We'll just put this out there: Bartleby is a guy that lives alone in his workplace. He sleeps, eats, shaves, and hangs out in his cubicle. He has no friends. He has no family. He doesn't even have a dog. The only people he ever sees are his coworkers, and he basically refuses all interaction with them. Do you think he's isolated? Heck, yeah! This short story explores the nature of Bartleby's extreme isolation, and of its impact on the world around him, and forces readers to ask themselves how much of humanity is contained in our communal nature.
Questions About Isolation
Do you think Bartleby is troubled at all by his profound isolation?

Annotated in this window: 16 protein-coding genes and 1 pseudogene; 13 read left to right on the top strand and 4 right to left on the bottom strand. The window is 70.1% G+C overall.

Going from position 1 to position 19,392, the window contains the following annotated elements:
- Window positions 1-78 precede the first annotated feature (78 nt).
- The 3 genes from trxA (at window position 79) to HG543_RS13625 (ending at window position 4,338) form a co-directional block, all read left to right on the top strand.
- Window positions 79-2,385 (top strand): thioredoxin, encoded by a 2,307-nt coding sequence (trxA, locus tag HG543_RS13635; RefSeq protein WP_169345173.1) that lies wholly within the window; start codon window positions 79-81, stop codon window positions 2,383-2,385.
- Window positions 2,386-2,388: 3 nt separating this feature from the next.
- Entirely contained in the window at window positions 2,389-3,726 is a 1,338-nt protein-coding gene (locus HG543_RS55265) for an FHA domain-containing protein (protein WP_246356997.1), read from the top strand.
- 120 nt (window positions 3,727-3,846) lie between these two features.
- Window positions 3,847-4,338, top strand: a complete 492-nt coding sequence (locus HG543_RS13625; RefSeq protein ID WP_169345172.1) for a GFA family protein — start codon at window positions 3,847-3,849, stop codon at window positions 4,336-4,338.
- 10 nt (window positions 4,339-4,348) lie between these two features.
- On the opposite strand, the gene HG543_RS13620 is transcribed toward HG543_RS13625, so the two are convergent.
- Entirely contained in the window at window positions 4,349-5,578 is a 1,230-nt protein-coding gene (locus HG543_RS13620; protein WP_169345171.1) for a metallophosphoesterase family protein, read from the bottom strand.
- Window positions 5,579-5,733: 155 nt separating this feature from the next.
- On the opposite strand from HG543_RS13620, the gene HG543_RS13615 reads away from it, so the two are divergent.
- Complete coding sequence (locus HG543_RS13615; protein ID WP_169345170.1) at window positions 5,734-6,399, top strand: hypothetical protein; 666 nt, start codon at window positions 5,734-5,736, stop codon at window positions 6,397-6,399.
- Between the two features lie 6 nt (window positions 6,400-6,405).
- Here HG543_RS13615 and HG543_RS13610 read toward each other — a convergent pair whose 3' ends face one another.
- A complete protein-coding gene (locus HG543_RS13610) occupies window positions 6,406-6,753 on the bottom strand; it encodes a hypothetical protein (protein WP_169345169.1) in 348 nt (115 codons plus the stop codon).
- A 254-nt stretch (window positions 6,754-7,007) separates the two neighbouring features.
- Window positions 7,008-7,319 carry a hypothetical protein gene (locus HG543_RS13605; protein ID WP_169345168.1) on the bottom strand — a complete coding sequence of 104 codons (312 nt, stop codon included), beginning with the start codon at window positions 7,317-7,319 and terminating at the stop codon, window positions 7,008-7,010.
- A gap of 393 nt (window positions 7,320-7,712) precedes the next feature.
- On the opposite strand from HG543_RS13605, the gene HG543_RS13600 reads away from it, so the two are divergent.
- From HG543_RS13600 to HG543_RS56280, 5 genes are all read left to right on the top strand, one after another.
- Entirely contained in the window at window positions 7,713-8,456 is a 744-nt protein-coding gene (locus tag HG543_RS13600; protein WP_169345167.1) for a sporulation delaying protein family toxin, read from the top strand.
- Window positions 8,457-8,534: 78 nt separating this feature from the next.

Do you think the Narrator is troubled by his isolation?
As far as we can tell, is the world Melville presents one in which meaningful relationships are even possible?
Chew on This
Bartleby is simply an extreme example of a problem that is prevalent in all of Melville's characters in "Bartleby the Scrivener" – the widening space between individuals.
In "Bartleby the Scrivener," Melville delivers a scathing diagnosis of the fervent belief in individualism that was popular in philosophy and literature of his time.